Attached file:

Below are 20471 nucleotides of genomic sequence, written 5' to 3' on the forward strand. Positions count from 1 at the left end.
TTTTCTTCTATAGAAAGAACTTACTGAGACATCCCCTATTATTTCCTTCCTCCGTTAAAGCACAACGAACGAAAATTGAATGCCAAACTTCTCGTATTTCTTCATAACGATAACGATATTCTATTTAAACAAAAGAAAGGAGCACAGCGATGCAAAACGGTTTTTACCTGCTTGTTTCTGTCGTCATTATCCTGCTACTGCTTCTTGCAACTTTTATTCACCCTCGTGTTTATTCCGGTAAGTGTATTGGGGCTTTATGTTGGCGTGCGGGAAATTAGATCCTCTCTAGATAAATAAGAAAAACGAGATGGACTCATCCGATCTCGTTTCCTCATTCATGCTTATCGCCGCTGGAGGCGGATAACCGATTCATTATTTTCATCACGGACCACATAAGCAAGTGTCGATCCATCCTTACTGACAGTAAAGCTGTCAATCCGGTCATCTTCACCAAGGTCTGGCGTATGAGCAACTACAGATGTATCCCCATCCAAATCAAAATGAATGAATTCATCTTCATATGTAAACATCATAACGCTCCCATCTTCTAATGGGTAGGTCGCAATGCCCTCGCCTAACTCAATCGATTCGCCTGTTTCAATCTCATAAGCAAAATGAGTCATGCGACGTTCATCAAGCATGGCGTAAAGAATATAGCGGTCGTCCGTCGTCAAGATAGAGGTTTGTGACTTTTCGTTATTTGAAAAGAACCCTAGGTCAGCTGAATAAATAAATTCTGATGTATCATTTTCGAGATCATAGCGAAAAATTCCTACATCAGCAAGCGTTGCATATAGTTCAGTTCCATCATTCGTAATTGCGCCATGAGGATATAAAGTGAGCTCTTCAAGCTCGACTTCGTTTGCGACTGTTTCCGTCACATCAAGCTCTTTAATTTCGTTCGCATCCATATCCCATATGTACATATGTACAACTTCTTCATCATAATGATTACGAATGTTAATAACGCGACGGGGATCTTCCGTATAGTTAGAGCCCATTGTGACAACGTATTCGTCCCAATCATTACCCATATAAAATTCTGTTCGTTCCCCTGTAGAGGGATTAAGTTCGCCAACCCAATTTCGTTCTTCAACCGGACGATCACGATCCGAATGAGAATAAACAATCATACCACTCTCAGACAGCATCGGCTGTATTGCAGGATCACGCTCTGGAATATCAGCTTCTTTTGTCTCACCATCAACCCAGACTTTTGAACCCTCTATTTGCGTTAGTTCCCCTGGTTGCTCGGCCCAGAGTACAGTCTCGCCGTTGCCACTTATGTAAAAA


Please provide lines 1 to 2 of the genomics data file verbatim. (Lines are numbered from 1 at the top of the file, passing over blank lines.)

Below are 20471 nucleotides of genomic sequence, written 5' to 3' on the forward strand. Positions count from 1 at the left end.
TTTTCTTCTATAGAAAGAACTTACTGAGACATCCCCTATTATTTCCTTCCTCCGTTAAAGCACAACGAACGAAAATTGAATGCCAAACTTCTCGTATTTCTTCATAACGATAACGATATTCTATTTAAACAAAAGAAAGGAGCACAGCGATGCAAAACGGTTTTTACCTGCTTGTTTCTGTCGTCATTATCCTGCTACTGCTTCTTGCAACTTTTATTCACCCTCGTGTTTATTCCGGTAAGTGTATTGGGGCTTTATGTTGGCGTGCGGGAAATTAGATCCTCTCTAGATAAATAAGAAAAACGAGATGGACTCATCCGATCTCGTTTCCTCATTCATGCTTATCGCCGCTGGAGGCGGATAACCGATTCATTATTTTCATCACGGACCACATAAGCAAGTGTCGATCCATCCTTACTGACAGTAAAGCTGTCAATCCGGTCATCTTCACCAAGGTCTGGCGTATGAGCAACTACAGATGTATCCCCATCCAAATCAAAATGAATGAATTCATCTTCATATGTAAACATCATAACGCTCCCATCTTCTAATGGGTAGGTCGCAATGCCCTCGCCTAACTCAATCGATTCGCCTGTTTCAATCTCATAAGCAAAATGAGTCATGCGACGTTCATCAAGCATGGCGTAAAGAATATAGCGGTCGTCCGTCGTCAAGATAGAGGTTTGTGACTTTTCGTTATTTGAAAAGAACCCTAGGTCAGCTGAATAAATAAATTCTGATGTATCATTTTCGAGATCATAGCGAAAAATTCCTACATCAGCAAGCGTTGCATATAGTTCAGTTCCATCATTCGTAATTGCGCCATGAGGATATAAAGTGAGCTCTTCAAGCTCGACTTCGTTTGCGACTGTTTCCGTCACATCAAGCTCTTTAATTTCGTTCGCATCCATATCCCATATGTACATATGTACAACTTCTTCATCATAATGATTACGAATGTTAATAACGCGACGGGGATCTTCCGTATAGTTAGAGCCCATTGTGACAACGTATTCGTCCCAATCATTACCCATATAAAATTCTGTTCGTTCCCCTGTAGAGGGATTAAGTTCGCCAACCCAATTTCGTTCTTCAACCGGACGATCACGATCCGAATGAGAATAAACAATCATACCACTCTCAGACAGCATCGGCTGTATTGCAGGATCACGCTCTGGAATATCAGCTTCTTTTGTCTCACCATCAACCCAGACTTTTGAACCCTCTATTTGCGTTAGTTCCCCTGGTTGCTCGGCCCAGAGTACAGTCTCGCCGTTGCCACTTATGTAAAAA